Knowing how paramount emotional intelligence is regarding one’s performance. Although this seems reasonable to the average spectator, it would be blasphemous to say physicality is the overwhelming factor in performance during top level athletics. The truth is the mental aspect in athletic competition not only is just as important as the physical aspect once an elite level is reached, it even reigns supreme over physicality. Physical prowess does not make the decisions after all.

Anxiety and stress are major factors in athletics. Competitive anxiety starts to kick in when an athlete’s expectations of themselves outweigh their own perceived ability. Athletes who lack a high level of self-confidence are far more likely to experience competitive anxiety than those with assuring self-confidence. Competitive anxiety is higher for individual sport athletes than team athletes. Individual sport athletes do not have the ability to rely on others for assistance in their job, as well as knowing that only one person can be to blame for a bad performance. Resulting in a more vulnerable emotional state. Nothing besides themselves can get them to their goals. Having no one to rely on leaves no route for anxiety to release without self performance or high level EI. Through numerous studies according to Miguel Humara, there is proof that cognitive anxiety holds a strong influence on one’s performance. There seems to be a different understanding of anxiety in athletes, some believe it to be debilitative while others see it as facilitative. Those who choose the latter see less anxiety in their sports compared to the other. To no surprise, the athletes who score higher on self-confidence tests are more likely to see anxiety as facilitative during activity.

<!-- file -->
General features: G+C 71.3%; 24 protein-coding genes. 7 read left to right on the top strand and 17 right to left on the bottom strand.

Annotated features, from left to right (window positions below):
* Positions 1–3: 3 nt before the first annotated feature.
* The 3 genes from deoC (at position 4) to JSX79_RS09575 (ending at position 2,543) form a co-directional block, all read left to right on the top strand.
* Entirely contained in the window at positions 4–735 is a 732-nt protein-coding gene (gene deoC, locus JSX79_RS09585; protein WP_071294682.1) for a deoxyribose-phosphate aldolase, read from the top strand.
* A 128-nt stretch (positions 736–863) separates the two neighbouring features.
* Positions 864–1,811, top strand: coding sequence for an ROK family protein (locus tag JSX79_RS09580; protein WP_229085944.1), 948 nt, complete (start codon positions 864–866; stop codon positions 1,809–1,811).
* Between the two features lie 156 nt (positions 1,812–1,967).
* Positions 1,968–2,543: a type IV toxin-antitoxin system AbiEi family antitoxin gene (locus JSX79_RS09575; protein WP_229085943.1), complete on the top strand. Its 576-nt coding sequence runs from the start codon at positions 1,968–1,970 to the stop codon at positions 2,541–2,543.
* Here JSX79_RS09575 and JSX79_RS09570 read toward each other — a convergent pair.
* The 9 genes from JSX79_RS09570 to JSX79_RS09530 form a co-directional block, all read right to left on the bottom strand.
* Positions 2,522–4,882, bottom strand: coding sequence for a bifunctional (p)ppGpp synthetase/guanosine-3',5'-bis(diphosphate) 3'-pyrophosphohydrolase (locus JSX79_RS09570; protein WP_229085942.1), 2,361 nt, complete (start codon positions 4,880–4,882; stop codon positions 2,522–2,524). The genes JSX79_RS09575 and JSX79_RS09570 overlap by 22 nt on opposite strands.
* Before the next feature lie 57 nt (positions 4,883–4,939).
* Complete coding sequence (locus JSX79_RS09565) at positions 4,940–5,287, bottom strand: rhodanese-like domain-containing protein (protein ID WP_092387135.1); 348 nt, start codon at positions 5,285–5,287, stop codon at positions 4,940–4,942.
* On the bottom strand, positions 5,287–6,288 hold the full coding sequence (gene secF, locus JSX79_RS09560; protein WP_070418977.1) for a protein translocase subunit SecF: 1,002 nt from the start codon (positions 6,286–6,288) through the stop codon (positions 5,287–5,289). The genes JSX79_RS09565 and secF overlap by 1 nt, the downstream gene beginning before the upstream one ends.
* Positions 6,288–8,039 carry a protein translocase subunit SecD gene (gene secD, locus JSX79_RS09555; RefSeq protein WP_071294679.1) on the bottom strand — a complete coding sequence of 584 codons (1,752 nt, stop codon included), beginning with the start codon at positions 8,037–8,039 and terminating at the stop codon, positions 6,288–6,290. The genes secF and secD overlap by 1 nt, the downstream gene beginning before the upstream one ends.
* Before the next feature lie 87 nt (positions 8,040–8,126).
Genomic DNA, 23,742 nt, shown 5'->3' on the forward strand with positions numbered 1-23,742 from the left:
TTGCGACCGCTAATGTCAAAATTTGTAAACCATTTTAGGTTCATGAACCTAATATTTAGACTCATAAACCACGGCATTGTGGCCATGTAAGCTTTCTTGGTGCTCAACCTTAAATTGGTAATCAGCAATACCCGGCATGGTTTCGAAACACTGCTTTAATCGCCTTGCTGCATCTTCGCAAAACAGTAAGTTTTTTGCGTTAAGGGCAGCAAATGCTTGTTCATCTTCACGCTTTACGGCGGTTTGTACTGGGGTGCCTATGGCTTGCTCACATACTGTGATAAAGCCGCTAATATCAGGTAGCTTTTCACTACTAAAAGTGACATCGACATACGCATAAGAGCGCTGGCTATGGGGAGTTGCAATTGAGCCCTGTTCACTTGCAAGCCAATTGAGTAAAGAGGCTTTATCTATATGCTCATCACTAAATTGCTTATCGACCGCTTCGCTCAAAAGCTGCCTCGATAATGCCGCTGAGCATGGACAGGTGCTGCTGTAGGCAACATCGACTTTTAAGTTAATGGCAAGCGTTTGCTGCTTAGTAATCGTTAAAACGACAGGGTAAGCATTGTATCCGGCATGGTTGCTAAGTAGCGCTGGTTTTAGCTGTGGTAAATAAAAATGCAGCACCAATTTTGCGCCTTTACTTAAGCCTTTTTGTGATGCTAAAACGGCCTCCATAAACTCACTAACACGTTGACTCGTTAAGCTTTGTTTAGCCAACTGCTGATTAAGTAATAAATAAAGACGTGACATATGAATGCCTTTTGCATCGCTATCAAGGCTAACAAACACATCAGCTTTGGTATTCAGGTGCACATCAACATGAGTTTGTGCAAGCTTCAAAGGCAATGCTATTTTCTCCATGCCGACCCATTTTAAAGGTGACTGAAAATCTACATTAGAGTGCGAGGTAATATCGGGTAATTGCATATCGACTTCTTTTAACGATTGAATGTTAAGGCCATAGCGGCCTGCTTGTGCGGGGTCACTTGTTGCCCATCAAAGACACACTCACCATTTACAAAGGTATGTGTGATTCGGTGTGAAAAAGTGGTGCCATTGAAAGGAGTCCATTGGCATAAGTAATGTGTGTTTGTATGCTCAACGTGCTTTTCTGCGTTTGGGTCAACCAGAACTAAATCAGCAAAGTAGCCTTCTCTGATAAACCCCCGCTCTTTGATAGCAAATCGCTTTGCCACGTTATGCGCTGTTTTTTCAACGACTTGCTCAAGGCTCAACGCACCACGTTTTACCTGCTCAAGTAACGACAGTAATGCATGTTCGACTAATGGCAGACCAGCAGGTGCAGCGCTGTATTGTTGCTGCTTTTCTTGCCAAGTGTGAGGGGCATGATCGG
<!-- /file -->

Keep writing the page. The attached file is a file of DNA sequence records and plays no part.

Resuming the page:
Stress and anxiety directly affect performance in every scenario, especially on-the-ball activities like athletics. The capability of coping with stress and anxiety separates elites from the rest. Athletes are influenced by stressful situations and anxiety in every match that they compete in. Competitive anxiety is higher for individual sport athletes than team athletes. A major reason for this is that individual sport athletes do not have the reliance on others for assistance. As well as knowing that only one person can be to blame for a bad performance, this results in more weight on the athlete’s shoulders. Through numerous studies, there is proof that cognitive anxiety holds a strong influence on one’s performance. In Humara’s analysis, he notes that athletes who are aware of their anxiety and stress, not only score higher on self-confidence tests, but also perform at a higher efficiency in these stressful situations. The athletes who could not properly control their stress saw worse performances by some margin. Showing that clearly, the worse stress and anxiety is seen, the worse the performance will be. These performances were noted at varying skill levels as well. However, there seems to be a different understanding of anxiety in athletes, some believe it to be debilitative while others see it as facilitative. Those who choose the latter see less anxiety in their sports compared to those who choose the former. The athletes that have control over their emotions have their stress perceived as eustress in comparison to those who could not cope with the situation, interpreting their stress as acute stress.